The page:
In what some say is a crucial step to preserve Gullah culture and address past injustices on Hilton Head Island, town council voted unanimously to hire a liaison between the town and Native Island community.
"We need to have someone in the position to deal specifically with the history and some of the injustices that have occurred on the island," Lavon Stevens, the chairman of the Gullah-Geechee Land and Cultural Preservation task force said after Tuesday's meeting. "There have been many efforts before us, but we're hoping this one will be more successful."
The liaison would, among other things, continue to make roads and sewer connections a priority, help those dealing with heirs property issues, and plan workshops on available resources.
Council member Marc Grant said the town could not continue to shift the issues of the Gullah community elsewhere.
"This is our responsibility," Grant told the council. "If I mess up, I'll tell you I messed up. My shoulders are broad, I can handle it. Sometimes, as a town council, I'm afraid our shoulders aren't broad enough as a whole to address that and say 'look, we messed up.'"
Grant said if the town did not help preserve Gullah culture, it risks losing it. He said he did not want the Gullah people to be "in a museum about people who used to be here."
According to "Gullah Cultural Legacies," a book written by Emory S. Campbell, a native islander who grew up on Hilton Head, Gullah culture has dwindled partly because of changes that "have been forced on it through land use and other mainstream policies ..."
"These policies are often the result of policy makers not understanding the culture and in some cases unwilling to learn," Campbell wrote.
Campbell said Wednesday previous town planners did not always recognize how Gullah people traditionally shared land and roadways, for example.
Louise Cohen, the founder and director of the Gullah Museum of Hilton Head Island, agreed that many current problems in the Gullah community go back to land.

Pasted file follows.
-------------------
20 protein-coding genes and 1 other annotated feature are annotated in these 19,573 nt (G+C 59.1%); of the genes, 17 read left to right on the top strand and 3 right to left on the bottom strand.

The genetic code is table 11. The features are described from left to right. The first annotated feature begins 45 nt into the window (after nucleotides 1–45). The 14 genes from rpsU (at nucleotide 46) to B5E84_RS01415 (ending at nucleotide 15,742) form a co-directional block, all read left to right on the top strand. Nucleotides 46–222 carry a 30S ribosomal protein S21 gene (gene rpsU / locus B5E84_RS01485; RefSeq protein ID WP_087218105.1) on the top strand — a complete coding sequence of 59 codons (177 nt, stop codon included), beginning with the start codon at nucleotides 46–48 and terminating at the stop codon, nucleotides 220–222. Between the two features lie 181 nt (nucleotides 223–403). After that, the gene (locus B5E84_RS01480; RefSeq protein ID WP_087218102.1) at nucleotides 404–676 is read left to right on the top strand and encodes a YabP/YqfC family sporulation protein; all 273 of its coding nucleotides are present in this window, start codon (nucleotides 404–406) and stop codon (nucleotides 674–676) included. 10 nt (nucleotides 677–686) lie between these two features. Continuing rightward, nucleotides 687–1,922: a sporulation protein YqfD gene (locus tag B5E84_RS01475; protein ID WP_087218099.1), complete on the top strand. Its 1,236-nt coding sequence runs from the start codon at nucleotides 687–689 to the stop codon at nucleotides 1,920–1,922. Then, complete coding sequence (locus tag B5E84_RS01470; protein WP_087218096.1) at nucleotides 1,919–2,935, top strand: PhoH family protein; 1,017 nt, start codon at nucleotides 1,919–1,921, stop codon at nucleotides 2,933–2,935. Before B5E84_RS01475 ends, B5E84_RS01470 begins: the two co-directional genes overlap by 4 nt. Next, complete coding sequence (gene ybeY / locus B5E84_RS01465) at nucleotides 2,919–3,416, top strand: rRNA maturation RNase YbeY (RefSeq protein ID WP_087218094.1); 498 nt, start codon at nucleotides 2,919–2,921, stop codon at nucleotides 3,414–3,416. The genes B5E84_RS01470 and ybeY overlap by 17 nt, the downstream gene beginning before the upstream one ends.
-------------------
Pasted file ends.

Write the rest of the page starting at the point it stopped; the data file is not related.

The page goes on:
"I think if the town works with us and relaxes the rules so we can actually let the land bring us an income, that would be a great thing," she said.
Cohen said the liaison is "long overdue."
"I'm elated the town has come around to understanding something we've been trying to get them to understand since its inception," Campbell said. "It's a great day for the Gullah community."
Campbell also said this decision will alert Gullah families that the town is "interested in preserving their way of life."
Alex Brown, chairman of the planning commission, addressed some of council's concerns about the new position overlapping the work of other organizations already at work. The staff position within the town may work with other organizations, he said, but it is crucial they exist separately.
Council member Tom Lennox said the liaison should have clearly defined expectations, the skills to do the job and should have shown motivation to "get the job done" in the past.
Town manager Steve Riley said after Tuesday's meeting the next step will be creating a job description and planning for the position in next fiscal year's budget. There is not yet a salary range for the post.
Other recommendations approved at Tuesday's meeting include the town partnering with the Native Island Business and Community Affairs Association to participate in the Gullah Celebration held annually; looking into possible Land Management Ordinance changes to resolve heirs property issues; and to "investigate options to resolve fairness in taxation."